Labradors – can you ride / run with them?

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  • Labradors – can you ride / run with them?
  • Lofty
    Member

    We’re getting a Labrador – what are my chances of getting it to come out for a trail ride / run with me without major hassle / training?

    Premier Icon nuke
    Subscriber

    Depends on the type of lab…ours is from working stock, is not as big as some of the more ‘classic’ labs and she’ll happily go out for an hour and a half/10 miles. Lots of stops for rest, treats & water but she’s way ahead of me on the ups, I’m just quicker on the downs.

    Premier Icon teamhurtmore
    Subscriber

    Yes, but are you in full control of the dog: for its safety, for other dogs safety and other peoples safety?

    Wouldn’t training be the first option?

    joolsburger
    Member

    Wait until the dog is at least 18 months old before any long rides as it could be bad for developing joints. Other than that and the dog being trained properly no problem. Rode with my lab loads.

    Premier Icon DezB
    Subscriber

    trail ride / run with me without major hassle / training?

    You really don’t mean “without.. training”, surely?!

    Premier Icon sandwicheater
    Subscriber

    Firstly, great photo nuke.

    Secondly, I assume you don’t have a photo of said Lab cos if you do and I find out you’ve started a dog post without a photo I’ll report you so help me I will!!

    I’d not recommend it without training. You don’t want it slowing you up/getting under your wheel when descending and it help to get it road wise ie trained to run to your left and close.

    Other than above they are great dogs but not bred for long distance so not too far/fast or it’ll have troubles latter in life.

    Premier Icon Drac
    Subscriber

    OP Means without any additional training.

    My Lab was a light one she’d run with us all day long and loved to get out, the thicker heavier ones aren’t built for running as far so as others have said it’ll depend.

    Premier Icon jamj1974
    Subscriber

    Don’t know about Labradors but I had a dream the other night that my cat was a ‘trail cat’. It was ace!

    ChunkyMTB
    Member

    Was he trying to be more Dog?

    Premier Icon sandwicheater
    Subscriber

    Our old cat used to always come with us and the dog on walks. Proper two hour strolls and she would just hang out about 10m behind us.

    Miss that cat.

    wors
    Member

    Our old cat used to always come with us and the dog on walks.

    Mine does that!! Hangs back, up trees, behind fences. It’s comical πŸ˜†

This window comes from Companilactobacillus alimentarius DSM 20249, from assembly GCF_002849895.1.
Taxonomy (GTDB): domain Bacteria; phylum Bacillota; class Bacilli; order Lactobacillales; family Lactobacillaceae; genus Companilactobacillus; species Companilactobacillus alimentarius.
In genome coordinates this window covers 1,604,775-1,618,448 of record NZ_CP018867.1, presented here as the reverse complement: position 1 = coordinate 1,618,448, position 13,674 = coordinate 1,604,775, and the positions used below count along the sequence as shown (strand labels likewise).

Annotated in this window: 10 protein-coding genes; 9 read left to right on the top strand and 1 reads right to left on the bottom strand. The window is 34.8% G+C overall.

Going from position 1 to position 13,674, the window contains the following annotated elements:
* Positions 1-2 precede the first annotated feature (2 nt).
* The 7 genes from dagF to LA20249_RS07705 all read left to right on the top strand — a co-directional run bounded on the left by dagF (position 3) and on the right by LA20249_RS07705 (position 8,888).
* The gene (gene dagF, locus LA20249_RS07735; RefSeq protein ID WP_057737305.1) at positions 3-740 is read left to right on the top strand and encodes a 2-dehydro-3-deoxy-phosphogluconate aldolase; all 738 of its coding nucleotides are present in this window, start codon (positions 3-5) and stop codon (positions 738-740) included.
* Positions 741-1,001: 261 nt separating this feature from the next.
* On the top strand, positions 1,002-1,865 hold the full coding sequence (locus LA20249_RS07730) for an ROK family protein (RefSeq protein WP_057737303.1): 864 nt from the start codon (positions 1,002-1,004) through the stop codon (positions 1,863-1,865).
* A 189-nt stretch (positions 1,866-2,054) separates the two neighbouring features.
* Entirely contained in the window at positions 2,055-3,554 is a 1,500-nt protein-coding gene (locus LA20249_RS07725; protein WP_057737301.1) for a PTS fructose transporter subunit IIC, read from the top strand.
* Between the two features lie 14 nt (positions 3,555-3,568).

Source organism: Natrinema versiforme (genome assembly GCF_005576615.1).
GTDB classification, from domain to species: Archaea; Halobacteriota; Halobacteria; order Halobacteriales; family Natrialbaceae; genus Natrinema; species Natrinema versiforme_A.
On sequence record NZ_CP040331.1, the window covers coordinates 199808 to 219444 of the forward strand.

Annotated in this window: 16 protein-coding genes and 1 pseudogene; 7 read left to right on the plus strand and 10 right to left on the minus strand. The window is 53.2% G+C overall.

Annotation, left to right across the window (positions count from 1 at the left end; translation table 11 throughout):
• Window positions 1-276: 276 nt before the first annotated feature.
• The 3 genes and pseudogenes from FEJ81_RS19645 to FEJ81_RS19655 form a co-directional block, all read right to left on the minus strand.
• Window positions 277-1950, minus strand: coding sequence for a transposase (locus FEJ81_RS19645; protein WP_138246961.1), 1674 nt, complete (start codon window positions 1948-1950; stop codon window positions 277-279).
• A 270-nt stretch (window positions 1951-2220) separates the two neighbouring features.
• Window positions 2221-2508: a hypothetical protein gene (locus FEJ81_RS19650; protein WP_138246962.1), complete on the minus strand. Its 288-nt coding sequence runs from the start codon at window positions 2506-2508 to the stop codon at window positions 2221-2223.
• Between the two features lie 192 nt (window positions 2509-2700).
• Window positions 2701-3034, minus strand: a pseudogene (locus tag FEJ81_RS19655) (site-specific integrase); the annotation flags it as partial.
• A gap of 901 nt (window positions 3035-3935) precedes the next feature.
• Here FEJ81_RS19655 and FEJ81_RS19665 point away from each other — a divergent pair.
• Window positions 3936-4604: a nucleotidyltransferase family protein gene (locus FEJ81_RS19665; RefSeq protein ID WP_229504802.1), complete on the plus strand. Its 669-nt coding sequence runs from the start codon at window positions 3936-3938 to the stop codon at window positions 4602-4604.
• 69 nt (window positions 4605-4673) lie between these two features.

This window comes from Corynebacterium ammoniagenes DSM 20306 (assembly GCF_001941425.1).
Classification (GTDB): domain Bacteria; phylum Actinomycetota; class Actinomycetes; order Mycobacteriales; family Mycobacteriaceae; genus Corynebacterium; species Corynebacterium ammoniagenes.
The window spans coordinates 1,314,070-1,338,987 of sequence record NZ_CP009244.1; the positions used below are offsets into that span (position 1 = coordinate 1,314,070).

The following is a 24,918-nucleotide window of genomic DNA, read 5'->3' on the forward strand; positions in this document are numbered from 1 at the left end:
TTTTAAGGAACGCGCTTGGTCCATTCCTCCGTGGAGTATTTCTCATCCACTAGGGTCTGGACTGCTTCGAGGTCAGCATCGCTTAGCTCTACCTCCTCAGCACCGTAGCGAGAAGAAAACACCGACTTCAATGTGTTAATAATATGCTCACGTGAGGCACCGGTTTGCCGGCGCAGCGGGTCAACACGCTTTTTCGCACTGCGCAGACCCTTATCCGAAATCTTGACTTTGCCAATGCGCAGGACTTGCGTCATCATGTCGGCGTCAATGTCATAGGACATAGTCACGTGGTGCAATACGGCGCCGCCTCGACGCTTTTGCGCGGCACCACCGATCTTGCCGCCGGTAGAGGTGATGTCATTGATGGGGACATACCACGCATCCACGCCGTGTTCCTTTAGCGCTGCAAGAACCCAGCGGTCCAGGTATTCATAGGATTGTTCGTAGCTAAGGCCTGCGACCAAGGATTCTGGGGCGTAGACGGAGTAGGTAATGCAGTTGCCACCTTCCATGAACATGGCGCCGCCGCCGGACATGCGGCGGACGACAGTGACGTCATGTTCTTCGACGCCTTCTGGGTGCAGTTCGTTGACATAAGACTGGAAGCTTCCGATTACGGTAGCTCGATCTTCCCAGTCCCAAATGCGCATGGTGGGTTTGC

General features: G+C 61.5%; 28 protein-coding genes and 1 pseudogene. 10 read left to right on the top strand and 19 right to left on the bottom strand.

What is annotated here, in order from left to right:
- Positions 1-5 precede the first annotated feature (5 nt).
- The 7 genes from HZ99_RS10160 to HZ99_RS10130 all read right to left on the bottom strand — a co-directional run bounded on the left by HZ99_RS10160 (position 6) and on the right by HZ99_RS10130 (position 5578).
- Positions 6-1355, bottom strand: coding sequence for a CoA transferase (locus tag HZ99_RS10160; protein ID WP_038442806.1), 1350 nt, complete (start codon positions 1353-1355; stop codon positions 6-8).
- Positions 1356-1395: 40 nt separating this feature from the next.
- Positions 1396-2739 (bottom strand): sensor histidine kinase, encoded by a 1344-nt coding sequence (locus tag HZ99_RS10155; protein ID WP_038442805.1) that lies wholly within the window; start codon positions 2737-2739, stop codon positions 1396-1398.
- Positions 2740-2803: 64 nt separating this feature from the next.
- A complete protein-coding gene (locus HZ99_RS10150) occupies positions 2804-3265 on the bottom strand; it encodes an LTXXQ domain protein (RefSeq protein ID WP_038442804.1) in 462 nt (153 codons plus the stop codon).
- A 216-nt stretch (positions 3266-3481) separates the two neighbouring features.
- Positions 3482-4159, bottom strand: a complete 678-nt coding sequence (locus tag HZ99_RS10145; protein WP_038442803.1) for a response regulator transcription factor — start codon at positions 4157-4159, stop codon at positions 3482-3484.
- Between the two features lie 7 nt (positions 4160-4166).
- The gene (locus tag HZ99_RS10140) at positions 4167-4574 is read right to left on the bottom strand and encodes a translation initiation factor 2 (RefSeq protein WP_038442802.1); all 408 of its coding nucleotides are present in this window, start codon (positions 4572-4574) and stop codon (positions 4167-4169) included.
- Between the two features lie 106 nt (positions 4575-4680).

sharkbait
    Member

    That’s where my hat went!

    Premier Icon DezB
    Subscriber

    OP Means without any additional training.

    Hmm, well my dog, and I’m sure many others, required specific “traildog” training. I guess you could try it without any…

    Premier Icon Tiger6791
    Subscriber

    Most Labs are loloping great hunks of bounding lovely clumsiness.*

    Ours is totally unaware it even has a tail.

    Said tail is capable of removing items from coffee tables in a single happy swoop, and just in case it missed anything it will swoop back several times to ensure table is clear of lights, mugs, tissue boxes etc.

    I tried taking ours out with us on the bike he just kept trying to turn around in front me forcing me to brake suddenly and then stood looking for approval for his ace spinning on the spot skills before running off to collect a stick that whilst hanging out of his mouth he could run along side and jam in the spokes.

    We only tried Bike + Lab once!

    *Stereotyping based on experience, which on STW is probably Doggist or Labist. They are of course very clever and trainable but I don’t think they are natural trail hounds like a Springer might be.

    Premier Icon Drac
    Subscriber

    Hmm, well my dog, and I’m sure many others, required specific “traildog” training.

    Mine managed just fine but she was trained as a gun dog so very obedient.

    Premier Icon Tiger6791
    Subscriber

    trained as a gun dog

    How did he get his paw round the trigger, we couldn’t work that one out when we tried to train ours as a gun dog.

    jimster01
    Member

    I tried taking ours out with us on the bike he just kept trying to turn around in front me forcing me to brake suddenly and then stood looking for approval for his ace spinning on the spot skills before running off to collect a stick that whilst hanging out of his mouth he could run along side and jam in the spokes.

    The dog will need extra just to run at the side or behind you just to prevent this happening.

    Will you be getting the Lab from a pup, if so train them fully and walk them a little and often to prevent problems later on in life.

    Premier Icon Drac
    Subscriber

    How did he get his paw round the trigger, we could work that one out when we tried to train ours as a gun dog.

    It was a she, smaller paws.

    Premier Icon Tiger6791
    Subscriber

    My Lab is packing heat!

    user-removed
    Member

    My dog (not a lab) was reliably good at walking heel – took him five minutes to get his head round heeling to the rear wheel. That said, on the downs, he falls behind a bit and on the ups he usually enjoys a bit of recovery time πŸ™‚

    badllama
    Member

    Over time the back end of labs get weak it’s well known within the breed I really would not use them as trail dogs.

    tonyd
    Member

    I’ve been reading up a fair bit on labs amongst others lately. I’d second joolsburger that you should wait until the puppy is 18 months or so. Lots of important development in those early months and with a breed that suffers from hip/elbow problems they could be exacerbated by too much exercise early on.

    Also, look for a field lab rather than show and one from a good working background.

    A lab was top of our list but that changed to a spaniel (cross) for various reaons, one of which is that they’d probably be more suited to ‘trail use’ (mostly running for us, too busy on regular riding routes to risk the dog I think).

    andyl
    Member

    Just take it easy and build up. I too prefer to start them at 18 months ish, but minimum 12. I would make sure I knew the dogs history though (parents hip scores etc).

    Start off on the lead on nice easy routes or if the dog heals well try and get it to ‘wheel’ ie sit just behind the back wheel.

    Generally on the trails I ride I let her go in front, she is much quicker at responding to rock slips, fallen trees etc and generally it is when I think I know best and choose another line that I end up having a bad crash and end up hanging over a barbed wire fence.

    Just make sure you can trust your dog, get it to heal/wheel when needed, recalls promptly and take lots of breaks and don’t overdo it as you will cripple the dog. Next time I would go with something with longer legs than a spaniel for the types of rides I like to do.